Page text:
GPIF, pushing the boundaries of sustainability investing
When Hiromichi Mizuno, executive managing director and chief investment officer of the Government Pension Investment Fund (GPIF) of Japan, was reappointed effective October 1, asset managers and other stakeholders were pleased.
After all, Mizuno would not have been easy to replace considering the significant reforms, some of which are rather radical by Japanese standards, which he has been instituting and implementing at the GPIF since assuming the position in January 2015.
Although not unexpected, at the very least Mizuno’s re-appointment was seen as a signal that the reforms he had been implementing to modernize the GPIF will go on.
At most it also indicates that the GPIF will continue with its proactive approach to integrating environmental, social and governance (ESG) reforms into its investment strategy and process. Something that can be very powerful in terms of moving the needle in the industry considering that the GPIF is currently the world’s largest retirement scheme with US$1.6 trillion in assets under management (AUM). Of this amount, 50% is in equities and 50% is in fixed income.
The immediate impact for asset managers is that the GPIF’s continuing focus on ESG integration means they have to comply with tougher evaluation criteria when it comes to bidding for GPIF mandates.
In a speech before the Hong Kong Investment Funds Association 13th Annual Conference on November 1, Mizuno announced that beginning this year the GPIF has required asset managers to show how they have integrated ESG into their respective investment analysis and risk budgets.
With this new requirement GPIF is effectively making the asset managers accountable for how they integrate and utilize ESG as part of their investment process. By making the asset managers accountable, the asset owner is also strongly pushing the boundaries of sustainability investing, not only in Japan, but in the global asset management industry as well.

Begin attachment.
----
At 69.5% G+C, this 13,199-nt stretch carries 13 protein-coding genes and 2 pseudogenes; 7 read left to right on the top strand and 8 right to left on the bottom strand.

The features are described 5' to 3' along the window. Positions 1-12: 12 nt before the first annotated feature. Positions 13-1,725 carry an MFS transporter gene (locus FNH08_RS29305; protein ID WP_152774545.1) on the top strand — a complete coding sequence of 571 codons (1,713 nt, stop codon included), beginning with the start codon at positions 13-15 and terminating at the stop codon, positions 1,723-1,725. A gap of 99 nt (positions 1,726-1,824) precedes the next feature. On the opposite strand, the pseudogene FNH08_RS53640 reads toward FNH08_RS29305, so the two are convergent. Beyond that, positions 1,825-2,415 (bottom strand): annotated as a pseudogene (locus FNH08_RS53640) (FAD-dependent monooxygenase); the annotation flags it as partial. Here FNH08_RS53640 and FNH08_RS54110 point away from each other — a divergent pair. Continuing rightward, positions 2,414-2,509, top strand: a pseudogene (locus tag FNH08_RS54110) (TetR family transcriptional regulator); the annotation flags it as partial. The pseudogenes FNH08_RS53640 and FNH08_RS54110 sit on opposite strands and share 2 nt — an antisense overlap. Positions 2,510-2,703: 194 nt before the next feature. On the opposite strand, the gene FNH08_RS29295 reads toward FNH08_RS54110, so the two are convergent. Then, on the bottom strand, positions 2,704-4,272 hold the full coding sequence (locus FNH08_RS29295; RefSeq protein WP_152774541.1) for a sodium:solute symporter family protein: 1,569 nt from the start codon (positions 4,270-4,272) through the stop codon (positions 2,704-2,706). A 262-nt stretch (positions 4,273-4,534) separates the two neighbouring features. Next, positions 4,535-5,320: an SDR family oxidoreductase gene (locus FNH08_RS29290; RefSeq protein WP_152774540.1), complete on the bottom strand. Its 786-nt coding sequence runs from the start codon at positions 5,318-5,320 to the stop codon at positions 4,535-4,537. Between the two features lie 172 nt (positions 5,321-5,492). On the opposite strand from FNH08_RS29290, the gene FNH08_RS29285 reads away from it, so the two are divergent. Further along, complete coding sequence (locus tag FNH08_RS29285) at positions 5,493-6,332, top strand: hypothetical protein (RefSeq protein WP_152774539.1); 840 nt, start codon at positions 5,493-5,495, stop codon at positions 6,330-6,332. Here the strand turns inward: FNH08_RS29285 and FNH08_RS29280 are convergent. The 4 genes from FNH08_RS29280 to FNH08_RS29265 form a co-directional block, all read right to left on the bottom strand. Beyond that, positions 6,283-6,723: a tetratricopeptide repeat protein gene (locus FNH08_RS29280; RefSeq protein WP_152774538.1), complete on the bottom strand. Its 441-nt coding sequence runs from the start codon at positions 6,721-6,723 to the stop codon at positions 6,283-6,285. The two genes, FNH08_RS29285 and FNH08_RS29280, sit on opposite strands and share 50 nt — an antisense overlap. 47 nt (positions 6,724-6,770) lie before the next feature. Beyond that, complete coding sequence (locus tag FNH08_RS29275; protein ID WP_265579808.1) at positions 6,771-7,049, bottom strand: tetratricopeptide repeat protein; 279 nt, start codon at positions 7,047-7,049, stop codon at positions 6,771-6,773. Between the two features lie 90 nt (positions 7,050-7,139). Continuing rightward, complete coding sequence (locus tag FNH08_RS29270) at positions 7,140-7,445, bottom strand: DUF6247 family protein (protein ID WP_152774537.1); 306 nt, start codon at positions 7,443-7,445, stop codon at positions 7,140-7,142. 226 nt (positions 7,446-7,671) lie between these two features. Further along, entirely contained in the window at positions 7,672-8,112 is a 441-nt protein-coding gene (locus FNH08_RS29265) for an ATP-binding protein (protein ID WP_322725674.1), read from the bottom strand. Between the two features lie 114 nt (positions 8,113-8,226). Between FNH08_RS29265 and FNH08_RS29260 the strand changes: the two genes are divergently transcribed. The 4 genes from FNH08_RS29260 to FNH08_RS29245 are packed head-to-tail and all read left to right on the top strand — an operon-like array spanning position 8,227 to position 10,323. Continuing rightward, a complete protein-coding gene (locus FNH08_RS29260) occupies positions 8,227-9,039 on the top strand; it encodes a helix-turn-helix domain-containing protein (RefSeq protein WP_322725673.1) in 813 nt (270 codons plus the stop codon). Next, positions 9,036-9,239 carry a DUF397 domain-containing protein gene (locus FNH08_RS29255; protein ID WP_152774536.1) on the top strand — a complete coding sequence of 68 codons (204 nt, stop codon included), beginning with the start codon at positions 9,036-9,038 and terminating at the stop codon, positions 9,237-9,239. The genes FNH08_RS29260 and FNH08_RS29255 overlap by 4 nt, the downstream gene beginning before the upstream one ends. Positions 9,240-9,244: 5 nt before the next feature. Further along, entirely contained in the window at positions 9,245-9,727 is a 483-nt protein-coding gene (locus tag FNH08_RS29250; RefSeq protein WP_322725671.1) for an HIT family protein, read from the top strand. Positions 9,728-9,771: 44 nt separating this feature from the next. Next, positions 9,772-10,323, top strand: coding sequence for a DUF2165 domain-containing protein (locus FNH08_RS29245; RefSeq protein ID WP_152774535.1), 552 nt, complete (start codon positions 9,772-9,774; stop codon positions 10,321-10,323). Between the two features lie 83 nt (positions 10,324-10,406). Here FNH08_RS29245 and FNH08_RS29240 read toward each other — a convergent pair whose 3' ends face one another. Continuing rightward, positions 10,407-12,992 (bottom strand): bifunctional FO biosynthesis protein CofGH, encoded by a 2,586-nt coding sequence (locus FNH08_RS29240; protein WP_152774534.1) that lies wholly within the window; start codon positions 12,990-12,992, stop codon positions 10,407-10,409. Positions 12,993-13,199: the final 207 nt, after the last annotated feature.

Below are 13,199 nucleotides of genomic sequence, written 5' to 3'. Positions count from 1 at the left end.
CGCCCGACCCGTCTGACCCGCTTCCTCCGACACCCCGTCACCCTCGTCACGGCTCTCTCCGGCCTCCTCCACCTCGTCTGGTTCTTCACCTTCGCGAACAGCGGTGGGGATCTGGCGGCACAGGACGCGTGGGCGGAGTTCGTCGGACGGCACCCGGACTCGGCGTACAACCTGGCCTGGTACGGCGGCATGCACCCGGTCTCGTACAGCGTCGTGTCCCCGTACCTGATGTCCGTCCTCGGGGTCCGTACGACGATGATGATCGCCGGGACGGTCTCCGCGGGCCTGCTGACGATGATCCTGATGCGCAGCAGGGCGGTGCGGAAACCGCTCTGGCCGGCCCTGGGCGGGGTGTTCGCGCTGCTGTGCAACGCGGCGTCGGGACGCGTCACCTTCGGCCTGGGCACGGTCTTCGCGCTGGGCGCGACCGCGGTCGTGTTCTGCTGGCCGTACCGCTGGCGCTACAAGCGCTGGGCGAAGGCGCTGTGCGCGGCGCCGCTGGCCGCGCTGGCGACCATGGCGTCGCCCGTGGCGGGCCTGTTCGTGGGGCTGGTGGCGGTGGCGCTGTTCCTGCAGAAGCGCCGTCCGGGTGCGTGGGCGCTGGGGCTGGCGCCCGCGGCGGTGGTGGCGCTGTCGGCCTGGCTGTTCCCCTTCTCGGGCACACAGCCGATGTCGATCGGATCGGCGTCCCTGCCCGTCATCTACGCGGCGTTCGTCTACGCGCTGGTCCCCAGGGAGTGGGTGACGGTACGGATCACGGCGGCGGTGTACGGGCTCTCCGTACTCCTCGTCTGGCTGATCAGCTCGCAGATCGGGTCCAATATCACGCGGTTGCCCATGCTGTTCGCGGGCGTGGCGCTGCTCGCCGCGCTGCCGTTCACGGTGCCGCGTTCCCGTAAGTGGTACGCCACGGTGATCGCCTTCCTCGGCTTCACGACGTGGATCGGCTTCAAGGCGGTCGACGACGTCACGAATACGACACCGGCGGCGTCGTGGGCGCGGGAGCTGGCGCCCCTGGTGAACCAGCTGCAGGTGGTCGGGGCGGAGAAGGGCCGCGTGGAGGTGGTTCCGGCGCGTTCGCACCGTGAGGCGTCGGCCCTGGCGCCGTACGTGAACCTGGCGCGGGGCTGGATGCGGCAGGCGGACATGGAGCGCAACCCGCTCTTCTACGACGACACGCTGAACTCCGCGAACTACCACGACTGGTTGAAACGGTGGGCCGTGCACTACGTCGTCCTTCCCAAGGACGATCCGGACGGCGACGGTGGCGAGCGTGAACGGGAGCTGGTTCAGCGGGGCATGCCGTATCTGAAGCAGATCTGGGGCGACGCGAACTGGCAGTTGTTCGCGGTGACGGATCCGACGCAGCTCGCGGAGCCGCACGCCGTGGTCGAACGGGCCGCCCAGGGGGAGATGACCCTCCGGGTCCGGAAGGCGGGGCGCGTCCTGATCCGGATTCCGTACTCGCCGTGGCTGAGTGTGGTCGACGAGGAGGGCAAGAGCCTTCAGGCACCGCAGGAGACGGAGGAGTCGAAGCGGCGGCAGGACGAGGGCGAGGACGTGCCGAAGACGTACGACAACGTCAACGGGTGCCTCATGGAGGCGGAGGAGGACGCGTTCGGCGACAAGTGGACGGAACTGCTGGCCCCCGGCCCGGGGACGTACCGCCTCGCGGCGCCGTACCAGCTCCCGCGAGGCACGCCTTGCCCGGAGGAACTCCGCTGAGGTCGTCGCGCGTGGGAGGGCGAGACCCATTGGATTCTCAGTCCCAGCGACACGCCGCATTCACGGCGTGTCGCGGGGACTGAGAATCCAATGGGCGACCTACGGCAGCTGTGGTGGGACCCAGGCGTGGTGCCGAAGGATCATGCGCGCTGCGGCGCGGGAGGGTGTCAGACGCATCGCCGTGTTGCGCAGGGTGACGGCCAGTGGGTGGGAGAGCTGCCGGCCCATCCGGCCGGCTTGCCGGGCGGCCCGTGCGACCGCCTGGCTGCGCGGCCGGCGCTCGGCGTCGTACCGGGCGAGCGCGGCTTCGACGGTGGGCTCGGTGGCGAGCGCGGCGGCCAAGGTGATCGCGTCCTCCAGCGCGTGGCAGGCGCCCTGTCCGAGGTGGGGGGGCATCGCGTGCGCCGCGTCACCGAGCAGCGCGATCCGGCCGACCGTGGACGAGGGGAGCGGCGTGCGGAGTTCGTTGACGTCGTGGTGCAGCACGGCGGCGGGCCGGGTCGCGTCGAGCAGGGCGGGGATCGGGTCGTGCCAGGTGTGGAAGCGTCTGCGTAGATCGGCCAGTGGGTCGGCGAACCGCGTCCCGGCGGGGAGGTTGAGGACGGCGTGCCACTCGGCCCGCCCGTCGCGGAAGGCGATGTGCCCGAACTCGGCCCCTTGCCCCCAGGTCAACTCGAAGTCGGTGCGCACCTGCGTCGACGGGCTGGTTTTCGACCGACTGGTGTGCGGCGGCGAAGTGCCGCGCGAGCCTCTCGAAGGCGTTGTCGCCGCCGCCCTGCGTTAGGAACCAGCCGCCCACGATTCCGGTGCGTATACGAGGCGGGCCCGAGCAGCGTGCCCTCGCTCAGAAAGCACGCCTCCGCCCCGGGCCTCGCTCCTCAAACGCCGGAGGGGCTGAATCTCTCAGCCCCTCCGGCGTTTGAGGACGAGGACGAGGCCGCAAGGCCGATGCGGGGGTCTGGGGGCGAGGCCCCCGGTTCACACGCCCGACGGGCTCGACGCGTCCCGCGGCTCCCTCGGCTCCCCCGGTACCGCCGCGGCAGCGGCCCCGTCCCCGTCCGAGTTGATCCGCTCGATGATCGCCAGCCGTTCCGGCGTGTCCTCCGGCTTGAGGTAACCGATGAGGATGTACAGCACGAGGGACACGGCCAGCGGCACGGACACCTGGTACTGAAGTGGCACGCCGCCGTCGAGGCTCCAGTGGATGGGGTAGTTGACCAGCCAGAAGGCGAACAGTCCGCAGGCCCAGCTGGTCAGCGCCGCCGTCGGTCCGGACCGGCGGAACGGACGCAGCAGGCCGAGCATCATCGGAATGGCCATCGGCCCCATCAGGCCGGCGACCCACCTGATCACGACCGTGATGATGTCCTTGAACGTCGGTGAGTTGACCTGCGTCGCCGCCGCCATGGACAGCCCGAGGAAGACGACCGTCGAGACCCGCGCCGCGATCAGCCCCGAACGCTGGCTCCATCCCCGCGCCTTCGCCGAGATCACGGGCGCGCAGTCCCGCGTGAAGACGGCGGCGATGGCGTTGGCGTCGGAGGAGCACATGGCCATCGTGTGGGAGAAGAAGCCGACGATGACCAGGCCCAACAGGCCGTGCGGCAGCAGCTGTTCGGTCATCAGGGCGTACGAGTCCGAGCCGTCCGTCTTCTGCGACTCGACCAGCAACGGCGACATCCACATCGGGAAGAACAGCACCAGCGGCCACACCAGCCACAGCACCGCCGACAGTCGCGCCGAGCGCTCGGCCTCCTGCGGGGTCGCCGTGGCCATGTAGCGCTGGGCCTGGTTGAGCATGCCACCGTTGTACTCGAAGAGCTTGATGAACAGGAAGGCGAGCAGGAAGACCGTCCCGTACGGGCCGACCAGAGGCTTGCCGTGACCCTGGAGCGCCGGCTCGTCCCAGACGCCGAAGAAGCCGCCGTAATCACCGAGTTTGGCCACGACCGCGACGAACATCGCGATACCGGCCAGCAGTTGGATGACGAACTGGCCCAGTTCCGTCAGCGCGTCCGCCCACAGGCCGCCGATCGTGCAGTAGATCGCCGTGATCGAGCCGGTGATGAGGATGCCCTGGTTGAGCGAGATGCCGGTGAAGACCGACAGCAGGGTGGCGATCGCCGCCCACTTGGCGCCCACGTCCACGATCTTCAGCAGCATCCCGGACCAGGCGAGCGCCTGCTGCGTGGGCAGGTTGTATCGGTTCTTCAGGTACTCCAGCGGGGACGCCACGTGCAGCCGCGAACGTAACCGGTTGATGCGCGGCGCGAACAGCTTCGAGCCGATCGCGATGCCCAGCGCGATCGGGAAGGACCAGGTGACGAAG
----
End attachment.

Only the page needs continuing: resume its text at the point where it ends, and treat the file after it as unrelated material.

In addition, GPIF will also require its asset managers to engage more closely with their portfolio companies and/or portfolio sovereign issuers on ESG related issues.
This means the asset managers have to look more closely at how the companies they are investing in on behalf of the GPIF are integrating ESG into their own corporate and management processes.
Effectively it’s a domino effect with GPIF pushing the asset managers into ESG integration and the asset managers, in turn, pushing their portfolio companies in the same direction.
While these requirements are more common for European and US pension funds, this is probably the first time that an Asian asset owner as big as the GPIF is making such a bold move.
Such a move is likely to push other Asian asset owners in a similar direction, a move that could raise issues on whether the universe of available ESG-compliant assets is big enough to meet the expected increase in requirements.
Mizuno appears determined to pursue the ground-breaking move saying: “Over the years, our asset managers have been telling us: `We have a sustainability officer or we have ESG analysts.’ But when we asked the portfolio manager, how do you use ESG data? They said: `Ah, we look at it.’ That’s no longer good enough. We urged our asset managers to have meaningful and explicit inclusion of ESG factors into their investment analysis.”
While the global asset managers who already have well developed and integrated ESG strategies and processes in place may not have any difficulty in complying with these requirements, it remains to be seen whether the medium-size and boutique asset managers would be in a position to comply quickly.
Fiduciary duty, systemic risks
To understand how seriously GPIF takes ESG investing it’s worth revisiting the old debate on whether ESG investing is a fiduciary duty of asset managers.
The debate was highlighted again last month when the International Monetary Fund (IMF) issued a report which concluded that investors are increasingly putting money into companies with good track records on ESG issues although there is no guarantee that ESG-focused companies will outperform their non-ESG focused counterparts.
The IMF’s October 2019 Global Financial Stability Report, however, stated that the performance of “sustainable” funds is comparable to that of conventional equity funds and suggests that investors don’t necessarily need to sacrifice returns when they make investments in ESG-focused portfolios.
Also, a recent survey commissioned by NN Investment Partners indicated that 52% of investors surveyed still believe that an ESG-focused investment strategy will have a negative impact on the portfolio’s performance.